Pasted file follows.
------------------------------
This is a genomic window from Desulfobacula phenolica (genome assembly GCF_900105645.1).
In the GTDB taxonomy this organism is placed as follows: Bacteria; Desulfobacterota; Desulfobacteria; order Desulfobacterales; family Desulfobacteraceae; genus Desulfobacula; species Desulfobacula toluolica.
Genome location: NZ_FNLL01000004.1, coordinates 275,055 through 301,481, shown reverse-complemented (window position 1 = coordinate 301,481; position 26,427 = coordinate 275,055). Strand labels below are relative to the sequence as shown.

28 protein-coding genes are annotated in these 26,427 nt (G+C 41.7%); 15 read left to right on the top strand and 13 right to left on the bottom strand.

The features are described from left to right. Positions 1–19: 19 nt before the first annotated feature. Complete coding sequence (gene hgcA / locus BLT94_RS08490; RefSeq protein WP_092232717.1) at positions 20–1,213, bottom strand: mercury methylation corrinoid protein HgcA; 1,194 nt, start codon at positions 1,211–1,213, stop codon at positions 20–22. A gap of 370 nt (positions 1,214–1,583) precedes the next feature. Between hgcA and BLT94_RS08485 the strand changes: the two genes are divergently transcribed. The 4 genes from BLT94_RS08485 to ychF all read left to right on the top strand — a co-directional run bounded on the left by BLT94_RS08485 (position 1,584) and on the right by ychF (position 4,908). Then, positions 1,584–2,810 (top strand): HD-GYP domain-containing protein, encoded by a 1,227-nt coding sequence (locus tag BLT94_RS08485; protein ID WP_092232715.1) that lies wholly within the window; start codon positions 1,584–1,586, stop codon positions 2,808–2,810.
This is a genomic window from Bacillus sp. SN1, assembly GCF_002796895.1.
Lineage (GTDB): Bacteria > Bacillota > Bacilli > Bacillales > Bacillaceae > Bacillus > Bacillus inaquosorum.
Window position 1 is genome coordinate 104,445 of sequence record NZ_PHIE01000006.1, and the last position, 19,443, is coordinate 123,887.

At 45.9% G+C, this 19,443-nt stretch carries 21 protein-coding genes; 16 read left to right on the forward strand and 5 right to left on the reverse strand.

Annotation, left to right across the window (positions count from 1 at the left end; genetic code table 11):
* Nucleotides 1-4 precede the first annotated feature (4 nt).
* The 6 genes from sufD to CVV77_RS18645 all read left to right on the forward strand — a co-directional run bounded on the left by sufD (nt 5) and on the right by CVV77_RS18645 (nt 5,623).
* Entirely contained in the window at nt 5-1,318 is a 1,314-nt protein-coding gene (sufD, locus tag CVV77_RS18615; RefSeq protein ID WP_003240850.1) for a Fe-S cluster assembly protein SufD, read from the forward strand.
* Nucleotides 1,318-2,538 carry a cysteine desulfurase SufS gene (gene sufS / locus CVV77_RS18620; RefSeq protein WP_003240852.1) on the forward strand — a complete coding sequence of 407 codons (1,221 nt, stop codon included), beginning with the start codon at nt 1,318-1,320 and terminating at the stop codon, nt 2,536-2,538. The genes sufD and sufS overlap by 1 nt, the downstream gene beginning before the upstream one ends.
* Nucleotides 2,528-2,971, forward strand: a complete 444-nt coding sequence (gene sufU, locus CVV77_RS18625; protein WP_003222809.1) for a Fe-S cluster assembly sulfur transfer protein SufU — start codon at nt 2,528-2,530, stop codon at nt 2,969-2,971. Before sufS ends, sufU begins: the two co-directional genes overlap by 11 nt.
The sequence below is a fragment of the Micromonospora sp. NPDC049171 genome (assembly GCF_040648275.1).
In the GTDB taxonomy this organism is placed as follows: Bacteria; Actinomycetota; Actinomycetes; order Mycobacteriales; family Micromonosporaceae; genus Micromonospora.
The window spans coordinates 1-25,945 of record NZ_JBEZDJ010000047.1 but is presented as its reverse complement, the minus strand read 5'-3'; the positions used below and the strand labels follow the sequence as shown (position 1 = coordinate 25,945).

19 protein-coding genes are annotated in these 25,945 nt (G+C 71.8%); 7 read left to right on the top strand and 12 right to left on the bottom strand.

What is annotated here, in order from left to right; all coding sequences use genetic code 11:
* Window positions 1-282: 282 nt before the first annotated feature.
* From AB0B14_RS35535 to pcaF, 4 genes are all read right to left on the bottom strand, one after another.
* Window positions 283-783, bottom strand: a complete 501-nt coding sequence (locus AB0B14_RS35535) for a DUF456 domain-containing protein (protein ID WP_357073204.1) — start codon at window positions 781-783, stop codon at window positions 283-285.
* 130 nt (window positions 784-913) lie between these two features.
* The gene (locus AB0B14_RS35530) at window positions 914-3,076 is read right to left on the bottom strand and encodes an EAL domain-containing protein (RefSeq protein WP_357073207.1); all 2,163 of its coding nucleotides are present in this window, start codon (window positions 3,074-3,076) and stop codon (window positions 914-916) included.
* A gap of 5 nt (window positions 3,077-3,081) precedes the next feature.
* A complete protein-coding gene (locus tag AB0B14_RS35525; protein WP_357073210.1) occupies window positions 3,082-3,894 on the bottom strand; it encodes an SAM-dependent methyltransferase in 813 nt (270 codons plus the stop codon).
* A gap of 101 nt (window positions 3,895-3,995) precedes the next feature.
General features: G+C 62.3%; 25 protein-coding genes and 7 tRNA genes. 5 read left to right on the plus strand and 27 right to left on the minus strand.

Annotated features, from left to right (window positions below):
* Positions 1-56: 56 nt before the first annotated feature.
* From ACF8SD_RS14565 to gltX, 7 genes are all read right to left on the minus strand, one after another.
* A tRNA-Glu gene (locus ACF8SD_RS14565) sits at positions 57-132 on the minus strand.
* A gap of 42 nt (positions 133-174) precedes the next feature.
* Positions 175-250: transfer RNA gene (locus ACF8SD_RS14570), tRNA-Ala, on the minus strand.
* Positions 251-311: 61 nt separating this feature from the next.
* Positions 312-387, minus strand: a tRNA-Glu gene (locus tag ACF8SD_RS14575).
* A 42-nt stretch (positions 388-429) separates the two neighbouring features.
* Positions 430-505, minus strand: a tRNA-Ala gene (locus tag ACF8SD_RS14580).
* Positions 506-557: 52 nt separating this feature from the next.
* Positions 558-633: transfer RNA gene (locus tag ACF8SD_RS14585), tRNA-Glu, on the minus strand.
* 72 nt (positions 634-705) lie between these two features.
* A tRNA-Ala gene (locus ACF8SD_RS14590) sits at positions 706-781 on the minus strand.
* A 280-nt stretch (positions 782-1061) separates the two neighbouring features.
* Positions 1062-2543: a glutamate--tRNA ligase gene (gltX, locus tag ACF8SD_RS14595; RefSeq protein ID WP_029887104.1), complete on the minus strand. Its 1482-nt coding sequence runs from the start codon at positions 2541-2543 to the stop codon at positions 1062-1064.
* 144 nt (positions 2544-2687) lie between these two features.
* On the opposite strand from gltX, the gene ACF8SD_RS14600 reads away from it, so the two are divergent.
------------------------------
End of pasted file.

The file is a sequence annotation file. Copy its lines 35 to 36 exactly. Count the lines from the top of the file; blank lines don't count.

* Positions 175-250: transfer RNA gene (locus ACF8SD_RS14570), tRNA-Ala, on the minus strand.
* Positions 251-311: 61 nt separating this feature from the next.